We continue our discussion of coconut and coconut oil with a look at additional scientific facts about coconut oil. Tuesday's article revealed that coconut oil is not necessarily good for your heart, and in today's article, we shift focus to weight. Is coconut oil slimming? This article, by Dr. James J. Kenny, PhD, FACN, explores the data on the subject.
Dr. Mercola claims coconut oil will “…help stimulate your metabolism” and “…is the dieter’s best friend.” Dr. Oz announced on his TV show last year, "The first of the health benefits of coconuts - the one you're going care about a lot is weight loss."
Those who claim that coconut or coconut oil stimulates metabolism and aids weight loss base this claim not on studies done with either coconuts or coconut oil but rather MCT oil, which is distilled from coconut oil and palm kernel oils. However, MCT oil contains only two medium-chain fatty acids that make only a bit more than these oils. Back in the 1970s, when I fed animals MCT oil or corn oil, it was readily apparent that the animals fed the MCT oil gained significantly less weight. Research in human subjects has also shown that substituting MCT oil for longer chain fats and oils results in a short term increase in metabolic rate and increased satiety per calorie, leading to a reduction in body weight. So there seems to be pretty good data indicating that when it comes to weight control, MCT oil does appear to be slimming. However, just because MCT oil at the very least appears less likely to promote weight gain relative to longer chain fats does not prove than coconut oil -- in which over 85% of the fatty acids are longer than those found in MCT oil -- will have the same effect.
Perhaps Dr. Mercola and Dr. Oz and other who claim coconut oil is slimming might want to take a closer look at the data. Yes, MCT oil may very well have some unique properties, but it represents just about 10% of these oils. There are no well-designed clinical trials showing using coconut oil in place of other oils promotes weight loss. In the absence of controlled clinical trials, the best data we have may be the people eating lots of coconut on the Pukapuka atolls and even more coconut on Tokelau Island. Back in the 1970s the Pukapukans got 34% of their calories from coconuts and coconut oil and the Tokelauans a remarkable 63% of their calories came from coconuts. Both groups ate very little sugar, with most of their calories other than coconut coming from starchy plants and fish. The Tokelauans got just 3% of their calories from sugar, 18% from taro and breadfruits and 13% from fish and meat. A low carb diet to be sure! The Tokelauan middle-aged 35-54 who were consuming the majority of their calories each day from "slimming" coconuts back in the 1970s had an average BMI over 30. They were considerably heavier than the Pukapuans whose BMIs were closer to that of Americans.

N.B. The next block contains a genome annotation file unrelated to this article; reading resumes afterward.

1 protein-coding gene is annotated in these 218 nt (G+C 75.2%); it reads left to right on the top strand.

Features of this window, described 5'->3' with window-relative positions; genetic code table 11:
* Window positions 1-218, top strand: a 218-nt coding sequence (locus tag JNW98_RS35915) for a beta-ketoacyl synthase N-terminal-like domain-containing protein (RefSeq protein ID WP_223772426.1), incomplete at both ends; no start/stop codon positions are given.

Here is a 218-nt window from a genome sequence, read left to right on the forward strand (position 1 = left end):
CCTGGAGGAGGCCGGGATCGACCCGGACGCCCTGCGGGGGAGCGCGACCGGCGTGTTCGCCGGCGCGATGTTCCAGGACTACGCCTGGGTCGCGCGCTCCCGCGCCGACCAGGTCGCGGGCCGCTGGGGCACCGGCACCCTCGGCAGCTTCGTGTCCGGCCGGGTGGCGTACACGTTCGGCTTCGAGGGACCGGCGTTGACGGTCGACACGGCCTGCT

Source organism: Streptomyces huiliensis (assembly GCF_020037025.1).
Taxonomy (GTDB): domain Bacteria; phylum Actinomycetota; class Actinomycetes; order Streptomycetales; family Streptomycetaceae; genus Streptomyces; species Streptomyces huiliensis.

Bottom Line: The claim that coconut or coconut oil speeds up the metabolic rate and promotes weight loss appears to be based solely on research done with MCT oil. Coconut oil appears to have very different effects on body weight than the MCT oil extracted from it. Despite all the claims about coconut oil or coconuts being slimming, there still are no credible clinical trials to support such claims. Making unsubstantiated health claims is the essence.
By James J. Kenney, PhD, FACN
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Stephanie Ronco has been editing in a professional capacity for the past 10 years. In addition to her work as an editor, Ronco has also served as a ghostwriter and writing tutor. A voracious reader, Ronco loves watching language evolve and change. When she’s not delving into her latest project, Ronco can be found teaching acting classes, performing in community theater, or sailing with her husband.